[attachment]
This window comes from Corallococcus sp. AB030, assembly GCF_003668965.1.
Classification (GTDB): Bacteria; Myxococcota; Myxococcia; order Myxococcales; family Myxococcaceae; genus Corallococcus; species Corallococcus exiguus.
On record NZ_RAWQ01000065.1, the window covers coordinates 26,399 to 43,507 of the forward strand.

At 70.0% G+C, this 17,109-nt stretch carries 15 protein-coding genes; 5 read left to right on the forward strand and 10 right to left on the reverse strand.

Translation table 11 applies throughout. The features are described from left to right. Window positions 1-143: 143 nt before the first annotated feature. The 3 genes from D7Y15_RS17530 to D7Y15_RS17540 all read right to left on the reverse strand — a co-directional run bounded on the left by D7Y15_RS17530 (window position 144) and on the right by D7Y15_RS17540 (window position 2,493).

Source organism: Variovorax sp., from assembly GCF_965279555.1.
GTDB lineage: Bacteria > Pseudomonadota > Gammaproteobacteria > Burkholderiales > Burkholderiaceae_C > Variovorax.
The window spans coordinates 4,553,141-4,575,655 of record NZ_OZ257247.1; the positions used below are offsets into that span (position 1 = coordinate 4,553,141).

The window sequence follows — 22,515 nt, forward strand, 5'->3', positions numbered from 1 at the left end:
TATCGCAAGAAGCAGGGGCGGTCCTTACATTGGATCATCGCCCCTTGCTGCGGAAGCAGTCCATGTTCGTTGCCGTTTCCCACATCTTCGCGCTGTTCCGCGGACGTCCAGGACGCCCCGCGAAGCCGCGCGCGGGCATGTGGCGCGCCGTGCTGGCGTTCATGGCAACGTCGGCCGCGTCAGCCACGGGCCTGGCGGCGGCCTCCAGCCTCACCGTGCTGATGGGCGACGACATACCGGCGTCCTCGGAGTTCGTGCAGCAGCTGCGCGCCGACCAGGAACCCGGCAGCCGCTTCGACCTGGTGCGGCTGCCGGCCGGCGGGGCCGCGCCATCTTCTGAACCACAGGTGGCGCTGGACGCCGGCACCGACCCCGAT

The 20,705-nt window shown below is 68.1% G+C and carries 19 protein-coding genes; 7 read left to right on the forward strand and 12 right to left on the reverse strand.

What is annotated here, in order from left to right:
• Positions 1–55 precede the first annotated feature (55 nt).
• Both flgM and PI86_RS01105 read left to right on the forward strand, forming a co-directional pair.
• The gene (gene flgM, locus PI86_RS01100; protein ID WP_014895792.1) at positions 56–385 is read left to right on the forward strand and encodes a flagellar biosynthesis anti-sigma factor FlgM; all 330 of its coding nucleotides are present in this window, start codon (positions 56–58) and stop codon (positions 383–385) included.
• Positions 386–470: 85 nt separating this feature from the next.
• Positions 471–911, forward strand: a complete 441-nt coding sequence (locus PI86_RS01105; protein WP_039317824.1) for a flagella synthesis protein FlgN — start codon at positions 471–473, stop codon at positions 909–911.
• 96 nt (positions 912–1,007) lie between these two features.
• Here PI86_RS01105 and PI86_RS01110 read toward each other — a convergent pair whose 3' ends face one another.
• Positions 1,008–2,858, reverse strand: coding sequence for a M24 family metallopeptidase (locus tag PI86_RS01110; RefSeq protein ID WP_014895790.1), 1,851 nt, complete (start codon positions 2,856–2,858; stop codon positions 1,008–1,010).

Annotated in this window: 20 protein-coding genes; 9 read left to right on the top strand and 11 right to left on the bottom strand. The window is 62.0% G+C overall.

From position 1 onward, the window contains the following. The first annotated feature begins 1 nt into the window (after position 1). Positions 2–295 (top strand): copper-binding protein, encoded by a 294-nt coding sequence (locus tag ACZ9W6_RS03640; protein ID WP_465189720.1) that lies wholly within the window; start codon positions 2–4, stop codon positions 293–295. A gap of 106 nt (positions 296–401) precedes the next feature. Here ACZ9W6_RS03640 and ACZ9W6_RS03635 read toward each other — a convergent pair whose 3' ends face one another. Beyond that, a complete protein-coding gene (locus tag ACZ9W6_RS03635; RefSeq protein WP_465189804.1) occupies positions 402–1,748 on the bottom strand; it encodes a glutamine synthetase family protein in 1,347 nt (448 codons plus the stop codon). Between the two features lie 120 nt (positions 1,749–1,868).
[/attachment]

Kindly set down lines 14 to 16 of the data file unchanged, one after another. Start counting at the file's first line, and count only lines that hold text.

• Both flgM and PI86_RS01105 read left to right on the forward strand, forming a co-directional pair.
• The gene (gene flgM, locus PI86_RS01100; protein ID WP_014895792.1) at positions 56–385 is read left to right on the forward strand and encodes a flagellar biosynthesis anti-sigma factor FlgM; all 330 of its coding nucleotides are present in this window, start codon (positions 56–58) and stop codon (positions 383–385) included.
• Positions 386–470: 85 nt separating this feature from the next.